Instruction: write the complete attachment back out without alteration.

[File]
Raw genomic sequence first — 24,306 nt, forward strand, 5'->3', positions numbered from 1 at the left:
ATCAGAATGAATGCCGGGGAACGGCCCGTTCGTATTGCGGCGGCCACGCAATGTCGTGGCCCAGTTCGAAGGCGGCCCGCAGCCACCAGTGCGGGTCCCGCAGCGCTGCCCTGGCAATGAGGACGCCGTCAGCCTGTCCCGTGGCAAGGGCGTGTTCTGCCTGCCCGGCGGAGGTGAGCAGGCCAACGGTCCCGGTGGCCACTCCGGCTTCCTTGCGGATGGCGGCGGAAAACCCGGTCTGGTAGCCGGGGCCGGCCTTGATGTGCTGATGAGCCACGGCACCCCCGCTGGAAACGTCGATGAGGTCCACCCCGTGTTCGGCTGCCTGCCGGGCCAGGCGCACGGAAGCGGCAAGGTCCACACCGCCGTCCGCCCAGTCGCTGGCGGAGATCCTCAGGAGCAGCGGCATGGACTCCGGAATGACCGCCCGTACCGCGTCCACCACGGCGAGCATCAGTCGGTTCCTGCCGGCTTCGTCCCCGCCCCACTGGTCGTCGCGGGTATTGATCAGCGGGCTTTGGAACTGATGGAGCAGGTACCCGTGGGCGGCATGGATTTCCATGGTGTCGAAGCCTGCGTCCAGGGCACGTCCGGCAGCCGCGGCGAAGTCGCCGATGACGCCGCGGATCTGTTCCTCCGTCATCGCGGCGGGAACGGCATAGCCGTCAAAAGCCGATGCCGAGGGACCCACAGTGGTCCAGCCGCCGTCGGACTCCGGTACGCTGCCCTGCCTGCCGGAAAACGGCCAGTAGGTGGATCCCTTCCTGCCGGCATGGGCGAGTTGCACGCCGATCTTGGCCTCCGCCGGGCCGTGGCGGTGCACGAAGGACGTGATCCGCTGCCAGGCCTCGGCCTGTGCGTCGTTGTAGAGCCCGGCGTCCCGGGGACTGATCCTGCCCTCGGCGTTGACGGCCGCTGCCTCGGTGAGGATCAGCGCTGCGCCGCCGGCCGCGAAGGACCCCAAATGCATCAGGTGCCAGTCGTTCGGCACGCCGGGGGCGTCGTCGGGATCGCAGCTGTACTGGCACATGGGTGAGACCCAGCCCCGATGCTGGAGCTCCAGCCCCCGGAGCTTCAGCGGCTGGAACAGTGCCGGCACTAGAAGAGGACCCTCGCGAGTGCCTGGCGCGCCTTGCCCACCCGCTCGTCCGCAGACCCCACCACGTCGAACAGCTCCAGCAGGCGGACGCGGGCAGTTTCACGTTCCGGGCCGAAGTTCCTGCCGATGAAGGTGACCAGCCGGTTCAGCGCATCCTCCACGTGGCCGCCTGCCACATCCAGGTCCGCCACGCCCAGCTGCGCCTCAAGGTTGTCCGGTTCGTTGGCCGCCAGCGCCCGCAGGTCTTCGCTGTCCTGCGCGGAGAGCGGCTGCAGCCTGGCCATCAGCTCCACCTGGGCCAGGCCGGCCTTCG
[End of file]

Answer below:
Raw genomic sequence first — 24,306 nt, forward strand, 5'->3', positions numbered from 1 at the left:
ATCAGAATGAATGCCGGGGAACGGCCCGTTCGTATTGCGGCGGCCACGCAATGTCGTGGCCCAGTTCGAAGGCGGCCCGCAGCCACCAGTGCGGGTCCCGCAGCGCTGCCCTGGCAATGAGGACGCCGTCAGCCTGTCCCGTGGCAAGGGCGTGTTCTGCCTGCCCGGCGGAGGTGAGCAGGCCAACGGTCCCGGTGGCCACTCCGGCTTCCTTGCGGATGGCGGCGGAAAACCCGGTCTGGTAGCCGGGGCCGGCCTTGATGTGCTGATGAGCCACGGCACCCCCGCTGGAAACGTCGATGAGGTCCACCCCGTGTTCGGCTGCCTGCCGGGCCAGGCGCACGGAAGCGGCAAGGTCCACACCGCCGTCCGCCCAGTCGCTGGCGGAGATCCTCAGGAGCAGCGGCATGGACTCCGGAATGACCGCCCGTACCGCGTCCACCACGGCGAGCATCAGTCGGTTCCTGCCGGCTTCGTCCCCGCCCCACTGGTCGTCGCGGGTATTGATCAGCGGGCTTTGGAACTGATGGAGCAGGTACCCGTGGGCGGCATGGATTTCCATGGTGTCGAAGCCTGCGTCCAGGGCACGTCCGGCAGCCGCGGCGAAGTCGCCGATGACGCCGCGGATCTGTTCCTCCGTCATCGCGGCGGGAACGGCATAGCCGTCAAAAGCCGATGCCGAGGGACCCACAGTGGTCCAGCCGCCGTCGGACTCCGGTACGCTGCCCTGCCTGCCGGAAAACGGCCAGTAGGTGGATCCCTTCCTGCCGGCATGGGCGAGTTGCACGCCGATCTTGGCCTCCGCCGGGCCGTGGCGGTGCACGAAGGACGTGATCCGCTGCCAGGCCTCGGCCTGTGCGTCGTTGTAGAGCCCGGCGTCCCGGGGACTGATCCTGCCCTCGGCGTTGACGGCCGCTGCCTCGGTGAGGATCAGCGCTGCGCCGCCGGCCGCGAAGGACCCCAAATGCATCAGGTGCCAGTCGTTCGGCACGCCGGGGGCGTCGTCGGGATCGCAGCTGTACTGGCACATGGGTGAGACCCAGCCCCGATGCTGGAGCTCCAGCCCCCGGAGCTTCAGCGGCTGGAACAGTGCCGGCACTAGAAGAGGACCCTCGCGAGTGCCTGGCGCGCCTTGCCCACCCGCTCGTCCGCAGACCCCACCACGTCGAACAGCTCCAGCAGGCGGACGCGGGCAGTTTCACGTTCCGGGCCGAAGTTCCTGCCGATGAAGGTGACCAGCCGGTTCAGCGCATCCTCCACGTGGCCGCCTGCCACATCCAGGTCCGCCACGCCCAGCTGCGCCTCAAGGTTGTCCGGTTCGTTGGCCGCCAGCGCCCGCAGGTCTTCGCTGTCCTGCGCGGAGAGCGGCTGCAGCCTGGCCATCAGCTCCACCTGGGCCAGGCCGGCCTTCG